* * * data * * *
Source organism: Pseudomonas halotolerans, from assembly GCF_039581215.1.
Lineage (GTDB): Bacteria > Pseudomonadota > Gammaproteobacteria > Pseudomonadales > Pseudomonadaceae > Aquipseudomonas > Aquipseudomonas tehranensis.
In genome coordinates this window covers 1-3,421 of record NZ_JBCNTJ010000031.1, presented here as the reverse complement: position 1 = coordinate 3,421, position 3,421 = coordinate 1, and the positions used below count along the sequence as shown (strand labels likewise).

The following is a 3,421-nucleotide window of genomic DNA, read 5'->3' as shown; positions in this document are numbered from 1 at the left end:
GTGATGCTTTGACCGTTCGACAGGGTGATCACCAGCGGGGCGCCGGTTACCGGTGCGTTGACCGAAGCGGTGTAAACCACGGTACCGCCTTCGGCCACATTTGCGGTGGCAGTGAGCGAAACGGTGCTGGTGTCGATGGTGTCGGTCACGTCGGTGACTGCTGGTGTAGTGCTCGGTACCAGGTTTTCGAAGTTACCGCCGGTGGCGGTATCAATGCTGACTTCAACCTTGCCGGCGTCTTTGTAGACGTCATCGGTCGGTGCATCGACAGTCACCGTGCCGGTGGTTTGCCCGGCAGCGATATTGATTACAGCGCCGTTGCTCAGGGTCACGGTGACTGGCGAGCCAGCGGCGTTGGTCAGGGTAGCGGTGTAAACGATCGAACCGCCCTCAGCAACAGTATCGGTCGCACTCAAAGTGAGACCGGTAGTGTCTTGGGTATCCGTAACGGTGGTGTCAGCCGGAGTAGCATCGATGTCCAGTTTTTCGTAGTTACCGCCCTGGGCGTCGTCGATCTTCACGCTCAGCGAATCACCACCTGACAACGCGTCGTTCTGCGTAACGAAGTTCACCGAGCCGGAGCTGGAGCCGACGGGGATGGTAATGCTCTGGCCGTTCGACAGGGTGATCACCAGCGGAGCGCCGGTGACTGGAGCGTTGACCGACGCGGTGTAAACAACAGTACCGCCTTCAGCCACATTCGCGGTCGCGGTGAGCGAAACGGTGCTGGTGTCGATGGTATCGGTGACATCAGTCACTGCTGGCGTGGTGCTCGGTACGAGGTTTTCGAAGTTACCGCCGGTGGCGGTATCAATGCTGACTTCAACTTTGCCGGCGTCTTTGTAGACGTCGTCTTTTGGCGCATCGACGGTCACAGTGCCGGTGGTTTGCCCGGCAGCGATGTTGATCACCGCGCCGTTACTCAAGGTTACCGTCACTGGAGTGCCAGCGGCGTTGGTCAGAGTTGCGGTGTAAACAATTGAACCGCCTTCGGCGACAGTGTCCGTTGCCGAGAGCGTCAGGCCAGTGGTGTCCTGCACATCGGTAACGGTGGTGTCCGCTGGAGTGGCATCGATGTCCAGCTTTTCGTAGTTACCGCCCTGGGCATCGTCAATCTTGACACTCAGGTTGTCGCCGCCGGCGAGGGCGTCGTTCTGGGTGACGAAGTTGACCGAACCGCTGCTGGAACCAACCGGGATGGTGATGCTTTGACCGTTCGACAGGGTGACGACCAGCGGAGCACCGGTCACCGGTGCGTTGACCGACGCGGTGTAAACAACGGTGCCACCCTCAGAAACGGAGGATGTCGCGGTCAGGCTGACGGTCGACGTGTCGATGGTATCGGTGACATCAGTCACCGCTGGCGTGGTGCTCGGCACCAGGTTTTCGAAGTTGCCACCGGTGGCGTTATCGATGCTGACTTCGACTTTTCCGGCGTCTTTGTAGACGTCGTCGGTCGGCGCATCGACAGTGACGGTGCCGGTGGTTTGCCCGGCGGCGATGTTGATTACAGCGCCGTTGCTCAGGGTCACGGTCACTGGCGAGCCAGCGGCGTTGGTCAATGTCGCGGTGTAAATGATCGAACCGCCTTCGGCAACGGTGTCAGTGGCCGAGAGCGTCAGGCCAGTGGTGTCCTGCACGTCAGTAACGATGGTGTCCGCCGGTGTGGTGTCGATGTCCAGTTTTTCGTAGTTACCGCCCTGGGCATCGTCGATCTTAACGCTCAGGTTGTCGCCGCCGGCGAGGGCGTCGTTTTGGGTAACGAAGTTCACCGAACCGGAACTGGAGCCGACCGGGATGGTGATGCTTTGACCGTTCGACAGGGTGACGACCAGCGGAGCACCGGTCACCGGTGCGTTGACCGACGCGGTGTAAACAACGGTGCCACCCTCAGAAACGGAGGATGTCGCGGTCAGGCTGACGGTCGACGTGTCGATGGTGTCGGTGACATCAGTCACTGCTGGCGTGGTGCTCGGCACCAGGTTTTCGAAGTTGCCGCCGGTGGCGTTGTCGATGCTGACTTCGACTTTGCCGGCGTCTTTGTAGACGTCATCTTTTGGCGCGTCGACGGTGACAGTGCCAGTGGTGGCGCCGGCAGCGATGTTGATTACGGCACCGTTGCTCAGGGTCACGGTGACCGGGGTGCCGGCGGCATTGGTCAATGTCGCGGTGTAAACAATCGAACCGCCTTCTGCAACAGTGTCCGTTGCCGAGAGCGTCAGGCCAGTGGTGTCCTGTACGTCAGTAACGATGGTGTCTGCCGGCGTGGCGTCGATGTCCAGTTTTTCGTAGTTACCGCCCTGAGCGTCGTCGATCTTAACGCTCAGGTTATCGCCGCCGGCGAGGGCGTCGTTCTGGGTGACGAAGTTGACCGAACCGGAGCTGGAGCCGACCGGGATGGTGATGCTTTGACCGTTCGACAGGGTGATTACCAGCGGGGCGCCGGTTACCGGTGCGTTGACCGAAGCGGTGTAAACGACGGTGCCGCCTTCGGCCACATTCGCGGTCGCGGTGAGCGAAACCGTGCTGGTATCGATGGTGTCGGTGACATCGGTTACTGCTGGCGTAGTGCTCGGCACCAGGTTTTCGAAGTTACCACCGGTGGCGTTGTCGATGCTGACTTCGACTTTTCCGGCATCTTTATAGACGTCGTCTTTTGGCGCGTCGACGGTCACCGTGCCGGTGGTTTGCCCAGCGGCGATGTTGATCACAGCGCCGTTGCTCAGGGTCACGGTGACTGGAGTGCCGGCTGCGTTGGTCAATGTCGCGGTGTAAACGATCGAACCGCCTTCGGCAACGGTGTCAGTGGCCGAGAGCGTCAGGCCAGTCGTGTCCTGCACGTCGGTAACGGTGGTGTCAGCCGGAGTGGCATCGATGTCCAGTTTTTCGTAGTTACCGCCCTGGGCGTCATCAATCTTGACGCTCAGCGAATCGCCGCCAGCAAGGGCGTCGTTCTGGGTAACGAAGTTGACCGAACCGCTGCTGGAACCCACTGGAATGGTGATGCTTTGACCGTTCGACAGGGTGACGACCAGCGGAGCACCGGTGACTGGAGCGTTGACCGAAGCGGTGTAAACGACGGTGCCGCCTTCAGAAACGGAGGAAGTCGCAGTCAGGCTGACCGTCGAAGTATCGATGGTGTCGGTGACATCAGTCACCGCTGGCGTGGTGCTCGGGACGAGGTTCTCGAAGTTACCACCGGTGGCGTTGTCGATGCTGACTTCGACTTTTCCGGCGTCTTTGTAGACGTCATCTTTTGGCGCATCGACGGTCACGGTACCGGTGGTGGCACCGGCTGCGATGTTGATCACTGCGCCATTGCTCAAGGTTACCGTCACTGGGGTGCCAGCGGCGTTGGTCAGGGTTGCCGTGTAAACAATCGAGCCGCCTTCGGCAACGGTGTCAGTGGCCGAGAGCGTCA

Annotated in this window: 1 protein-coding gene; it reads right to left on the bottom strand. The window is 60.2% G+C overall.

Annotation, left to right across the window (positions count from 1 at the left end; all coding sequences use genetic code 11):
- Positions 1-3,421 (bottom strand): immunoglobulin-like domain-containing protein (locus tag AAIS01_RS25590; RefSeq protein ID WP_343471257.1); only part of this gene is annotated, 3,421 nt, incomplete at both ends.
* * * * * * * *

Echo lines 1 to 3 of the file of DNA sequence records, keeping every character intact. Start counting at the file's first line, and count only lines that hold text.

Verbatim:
Source organism: Pseudomonas halotolerans, from assembly GCF_039581215.1.
Lineage (GTDB): Bacteria > Pseudomonadota > Gammaproteobacteria > Pseudomonadales > Pseudomonadaceae > Aquipseudomonas > Aquipseudomonas tehranensis.
In genome coordinates this window covers 1-3,421 of record NZ_JBCNTJ010000031.1, presented here as the reverse complement: position 1 = coordinate 3,421, position 3,421 = coordinate 1, and the positions used below count along the sequence as shown (strand labels likewise).